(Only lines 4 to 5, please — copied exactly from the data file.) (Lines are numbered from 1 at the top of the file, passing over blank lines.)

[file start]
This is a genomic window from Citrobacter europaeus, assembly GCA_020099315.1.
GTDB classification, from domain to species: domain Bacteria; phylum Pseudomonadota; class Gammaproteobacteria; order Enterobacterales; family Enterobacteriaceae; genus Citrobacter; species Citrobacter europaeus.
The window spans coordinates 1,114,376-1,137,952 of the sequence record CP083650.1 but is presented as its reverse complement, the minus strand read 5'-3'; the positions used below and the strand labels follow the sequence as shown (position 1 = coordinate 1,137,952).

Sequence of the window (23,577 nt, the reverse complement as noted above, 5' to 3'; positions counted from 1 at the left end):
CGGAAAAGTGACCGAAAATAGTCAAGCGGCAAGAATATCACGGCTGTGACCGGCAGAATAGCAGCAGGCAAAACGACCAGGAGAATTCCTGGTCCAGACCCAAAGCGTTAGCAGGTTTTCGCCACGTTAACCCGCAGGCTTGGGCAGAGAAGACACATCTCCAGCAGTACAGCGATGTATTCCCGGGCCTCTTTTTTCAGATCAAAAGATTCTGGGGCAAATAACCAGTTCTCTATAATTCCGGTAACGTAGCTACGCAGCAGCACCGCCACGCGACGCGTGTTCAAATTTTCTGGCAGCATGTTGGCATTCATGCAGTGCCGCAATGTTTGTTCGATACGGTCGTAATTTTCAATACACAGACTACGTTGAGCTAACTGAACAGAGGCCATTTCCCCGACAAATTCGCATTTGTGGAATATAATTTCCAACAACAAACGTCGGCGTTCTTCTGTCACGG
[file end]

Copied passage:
Sequence of the window (23,577 nt, the reverse complement as noted above, 5' to 3'; positions counted from 1 at the left end):
CGGAAAAGTGACCGAAAATAGTCAAGCGGCAAGAATATCACGGCTGTGACCGGCAGAATAGCAGCAGGCAAAACGACCAGGAGAATTCCTGGTCCAGACCCAAAGCGTTAGCAGGTTTTCGCCACGTTAACCCGCAGGCTTGGGCAGAGAAGACACATCTCCAGCAGTACAGCGATGTATTCCCGGGCCTCTTTTTTCAGATCAAAAGATTCTGGGGCAAATAACCAGTTCTCTATAATTCCGGTAACGTAGCTACGCAGCAGCACCGCCACGCGACGCGTGTTCAAATTTTCTGGCAGCATGTTGGCATTCATGCAGTGCCGCAATGTTTGTTCGATACGGTCGTAATTTTCAATACACAGACTACGTTGAGCTAACTGAACAGAGGCCATTTCCCCGACAAATTCGCATTTGTGGAATATAATTTCCAACAACAAACGTCGGCGTTCTTCTGTCACGG